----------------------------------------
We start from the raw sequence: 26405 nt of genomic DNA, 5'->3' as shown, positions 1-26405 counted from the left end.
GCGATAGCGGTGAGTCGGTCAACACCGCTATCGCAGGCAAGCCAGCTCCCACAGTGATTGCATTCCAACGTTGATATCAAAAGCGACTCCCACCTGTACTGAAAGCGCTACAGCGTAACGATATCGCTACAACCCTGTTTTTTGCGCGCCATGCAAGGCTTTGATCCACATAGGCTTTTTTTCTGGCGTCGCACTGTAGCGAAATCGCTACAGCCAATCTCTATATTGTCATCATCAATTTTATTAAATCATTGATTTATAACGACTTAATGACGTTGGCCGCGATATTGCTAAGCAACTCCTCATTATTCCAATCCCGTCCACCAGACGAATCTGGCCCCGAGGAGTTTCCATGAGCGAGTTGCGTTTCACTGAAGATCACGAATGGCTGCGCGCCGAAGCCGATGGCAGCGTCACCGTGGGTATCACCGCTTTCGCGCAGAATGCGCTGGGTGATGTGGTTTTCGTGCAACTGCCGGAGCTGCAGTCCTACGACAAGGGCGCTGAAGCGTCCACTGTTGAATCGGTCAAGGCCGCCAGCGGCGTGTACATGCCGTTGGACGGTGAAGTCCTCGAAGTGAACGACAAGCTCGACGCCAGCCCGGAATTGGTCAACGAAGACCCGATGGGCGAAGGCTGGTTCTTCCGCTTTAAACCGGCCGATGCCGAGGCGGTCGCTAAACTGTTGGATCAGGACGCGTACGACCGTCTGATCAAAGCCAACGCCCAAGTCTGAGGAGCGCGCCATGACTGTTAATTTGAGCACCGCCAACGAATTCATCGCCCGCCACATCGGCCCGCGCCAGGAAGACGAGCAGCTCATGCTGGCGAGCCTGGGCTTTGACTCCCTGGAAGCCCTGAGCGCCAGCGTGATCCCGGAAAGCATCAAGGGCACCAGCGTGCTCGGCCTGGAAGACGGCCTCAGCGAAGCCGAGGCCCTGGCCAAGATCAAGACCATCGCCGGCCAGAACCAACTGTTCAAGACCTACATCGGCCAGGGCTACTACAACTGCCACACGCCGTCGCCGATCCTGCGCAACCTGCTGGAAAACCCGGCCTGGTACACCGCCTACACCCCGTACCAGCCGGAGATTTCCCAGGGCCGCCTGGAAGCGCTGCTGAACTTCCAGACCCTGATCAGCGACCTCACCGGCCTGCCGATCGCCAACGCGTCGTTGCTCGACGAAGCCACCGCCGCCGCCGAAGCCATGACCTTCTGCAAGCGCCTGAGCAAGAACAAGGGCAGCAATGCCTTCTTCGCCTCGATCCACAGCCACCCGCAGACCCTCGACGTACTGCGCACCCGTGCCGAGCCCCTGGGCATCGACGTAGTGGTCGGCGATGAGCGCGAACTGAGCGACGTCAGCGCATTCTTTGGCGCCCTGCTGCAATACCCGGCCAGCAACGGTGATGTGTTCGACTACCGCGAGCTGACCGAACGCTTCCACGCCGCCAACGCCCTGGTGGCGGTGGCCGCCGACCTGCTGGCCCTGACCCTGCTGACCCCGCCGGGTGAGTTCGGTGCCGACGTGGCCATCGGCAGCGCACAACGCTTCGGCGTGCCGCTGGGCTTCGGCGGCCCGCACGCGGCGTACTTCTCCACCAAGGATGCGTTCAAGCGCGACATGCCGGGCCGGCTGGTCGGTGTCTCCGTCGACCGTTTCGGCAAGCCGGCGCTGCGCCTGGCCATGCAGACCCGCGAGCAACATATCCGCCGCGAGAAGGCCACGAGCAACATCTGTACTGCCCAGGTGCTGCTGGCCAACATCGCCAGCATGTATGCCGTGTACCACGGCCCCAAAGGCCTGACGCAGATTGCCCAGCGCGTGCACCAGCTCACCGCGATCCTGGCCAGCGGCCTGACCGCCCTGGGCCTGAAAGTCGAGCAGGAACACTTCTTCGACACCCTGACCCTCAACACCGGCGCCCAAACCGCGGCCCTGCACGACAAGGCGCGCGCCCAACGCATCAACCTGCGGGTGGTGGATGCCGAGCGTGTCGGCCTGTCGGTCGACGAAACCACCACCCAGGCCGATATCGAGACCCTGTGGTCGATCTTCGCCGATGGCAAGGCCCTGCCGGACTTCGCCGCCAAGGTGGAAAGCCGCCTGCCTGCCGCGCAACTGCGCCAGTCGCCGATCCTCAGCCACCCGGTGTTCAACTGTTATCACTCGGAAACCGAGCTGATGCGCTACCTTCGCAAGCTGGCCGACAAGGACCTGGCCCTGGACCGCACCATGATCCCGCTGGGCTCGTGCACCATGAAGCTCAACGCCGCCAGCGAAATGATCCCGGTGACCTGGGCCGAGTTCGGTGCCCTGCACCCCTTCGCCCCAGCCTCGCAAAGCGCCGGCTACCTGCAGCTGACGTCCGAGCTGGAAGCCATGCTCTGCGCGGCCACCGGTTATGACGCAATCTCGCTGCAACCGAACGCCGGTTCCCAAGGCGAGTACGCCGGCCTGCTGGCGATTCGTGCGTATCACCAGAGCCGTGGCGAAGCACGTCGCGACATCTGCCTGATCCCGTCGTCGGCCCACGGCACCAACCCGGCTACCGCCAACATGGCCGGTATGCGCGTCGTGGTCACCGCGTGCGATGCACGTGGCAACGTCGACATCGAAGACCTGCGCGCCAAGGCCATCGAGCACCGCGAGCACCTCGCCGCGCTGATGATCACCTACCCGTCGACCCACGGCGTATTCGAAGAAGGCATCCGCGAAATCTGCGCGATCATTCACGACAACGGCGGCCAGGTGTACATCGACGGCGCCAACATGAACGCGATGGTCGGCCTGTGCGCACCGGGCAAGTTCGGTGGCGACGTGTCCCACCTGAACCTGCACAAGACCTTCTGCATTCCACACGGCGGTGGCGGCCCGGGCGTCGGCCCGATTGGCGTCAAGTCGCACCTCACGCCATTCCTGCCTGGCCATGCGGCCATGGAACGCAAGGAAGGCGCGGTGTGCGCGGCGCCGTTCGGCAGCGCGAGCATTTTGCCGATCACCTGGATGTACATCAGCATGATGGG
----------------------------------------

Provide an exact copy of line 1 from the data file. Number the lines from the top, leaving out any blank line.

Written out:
We start from the raw sequence: 26405 nt of genomic DNA, 5'->3' as shown, positions 1-26405 counted from the left end.